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10 Classical Pieces To Put You In the Mood for Spring!

WRTI 90.1 brings you music to welcome the season of warm breezes, the lark, the snowdrop, and crocus. Here are 10 of our favorite works that sound like the season of renewal.

1. Ludwig van Beethoven, Violin Sonata No. 5, Op. 24 (“Spring”). Beethoven’s Violin Sonata No. 5 is often referred to as his “Spring Sonata.” Who knows what Beethoven would of thought of that; his sweet sonata wasn’t given the name “Spring Sonata” until after his death in 1827. Never mind. It aptly expresses the lively and playful qualities of the season.


2. Antonio Vivaldi, The Four Seasons La Primavera (“Spring”). How can we omit it! This best-known Vivaldi work for violin and strings is what we need this time of year. Composed in the early 1720s by the red-haired priest from Venice, the concerto “Spring” (followed by "Summer," "Autumn" and "Winter," of course) is awash in a Vivaldi sunshine of strings in three movements: slow, fast and slow.

3. Alexander Konstantinovich Glazunov, The Seasons (ballet). Russian composer Alexander Glazunov and Russian Imperial Ballet choreographer Marius Petipa worked together to present the ballet Les Saisons for the last Russian tzar, Nicholas II and his court at the Winter Palace in St. Petersburg in 1900. At the start of the second part of this four-scene ballet, a harp signals the arrival of spring.

4. Edvard Grieg, “To Spring” from the composer’s Lyric Pieces. Norwegian composer and pianist Edvard Grieg wrote a voluminous collection of over 60 short piano solos, and a few orchestrated works. They’re contained in the ten "sets" of his Lyric Pieces and his “To Spring” (Til Våren) in Book III is among the most famous. Here’s a beautiful interpretation by the late Russian pianist Sviatoslav Richter.

Hear Grieg play his composition in this recording from 1903.


5. Johann Strauss II, “Frühlingsstimmen” (“Voices of Spring”; with voice ad lib) Op. 410. This famous waltz originally featured a coloratura soprano who sings of “a million little voices of spring.” The orchestral or piano versions of this waltz are what you’ll hear more often these days, but first there was  “the music of the breeze that comes humming through the trees.”

6. Christian Sinding, “Frühlingsrauschen” (“Rustle of Spring”). “Rustle of Spring” is the most popular piece of music ever composed by Norwegian Christian Sinding. It was a favorite among amateur pianists in the first half of the 1900's. The sheet music for Shindig’s short romantic melody would have graced piano stands in parlors, and then living rooms.

7. Frederick Delius “On Hearing the First Cuckoo in Spring.” Englishman Frederick Delius composed this tone poem, first performed in Leipzig, Germany in 1913. Can you hear the cuckoos calling? They’re woven into the piece subtly at the beginning and prominently in the middle. The cuckoo flies back in the form of clarinets at the end as the countryside awakens to spring.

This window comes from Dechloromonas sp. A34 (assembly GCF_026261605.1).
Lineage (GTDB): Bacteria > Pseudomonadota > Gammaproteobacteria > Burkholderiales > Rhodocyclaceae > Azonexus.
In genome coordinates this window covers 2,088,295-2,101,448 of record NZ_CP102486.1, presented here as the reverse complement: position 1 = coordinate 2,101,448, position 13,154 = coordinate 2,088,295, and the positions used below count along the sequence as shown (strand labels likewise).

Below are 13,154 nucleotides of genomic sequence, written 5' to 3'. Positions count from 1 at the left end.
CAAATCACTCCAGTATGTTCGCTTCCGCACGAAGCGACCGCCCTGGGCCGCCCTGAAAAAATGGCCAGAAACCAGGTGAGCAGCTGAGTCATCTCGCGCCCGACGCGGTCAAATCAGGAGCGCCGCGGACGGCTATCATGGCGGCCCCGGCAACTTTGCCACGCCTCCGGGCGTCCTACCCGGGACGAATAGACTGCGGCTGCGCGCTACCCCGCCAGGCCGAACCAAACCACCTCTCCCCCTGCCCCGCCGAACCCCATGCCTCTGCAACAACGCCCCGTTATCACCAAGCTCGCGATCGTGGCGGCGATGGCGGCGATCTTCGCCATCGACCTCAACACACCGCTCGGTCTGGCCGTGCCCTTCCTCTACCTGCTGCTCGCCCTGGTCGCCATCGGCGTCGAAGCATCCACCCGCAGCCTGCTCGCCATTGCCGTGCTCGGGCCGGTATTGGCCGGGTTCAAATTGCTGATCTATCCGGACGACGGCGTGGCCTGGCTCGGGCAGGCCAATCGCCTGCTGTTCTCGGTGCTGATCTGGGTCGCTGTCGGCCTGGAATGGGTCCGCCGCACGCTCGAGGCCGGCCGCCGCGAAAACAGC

8. Robert Schumann, Symphony No. 1 in B-flat major, “Spring.” The German composer and music critic Robert Schumann conceived this first symphony (“Spring”) with the season of rejuvenation in mind. His marriage to pianist Clara Wieck in 1840 touched off an intense period of creativity and “Spring” was among the many compositions he wrote during that time. (The wedding took place after he and Clara prevailed in a “marriage permission” lawsuit against her pianist father!) Schumann’s new wife encouraged him to turn from piano to orchestral music and his triumphant “Spring” debuted in 1841.

9. Claude Debussy, Symphonic Suite “Printemps.” Printemps (“Spring”) began as a piano duet sent by French composer Debussy to his benefactors. They wanted a progress report after awarding him a scholarship. Debussy was suppose to submit a full orchestral score, but in 1887 he claimed the score had been destroyed in a fire. Roughly a quarter century later Debussy added an orchestra score and his friend Henri Büser helped complete it with the humming chorus and piano we hear today.

10. Giuseppe Verdi, “Four Seasons” from the opera The Sicilian Vespers. Verdi’s “Four Seasons” ballet comes in the middle of an opera about the 13th century Sicilian uprising against the French occupation of Palermo, Italy. True! His vocal creation was originally performed in French for the Paris Opera. The ballet interlude was a nod to nineteenth century French opera tradition, in which a ballet opened the third act.

In this YouTube video, Paris Opera Ballet dancers begin in winter white. Pastel spring arrives roughly 8 minutes 15 seconds into the video. We hear the flute welcoming the first shoots of new growth. Verdi’s “Four Seasons” ballet was reborn when American choreographer Jerome Robbins took it in hand.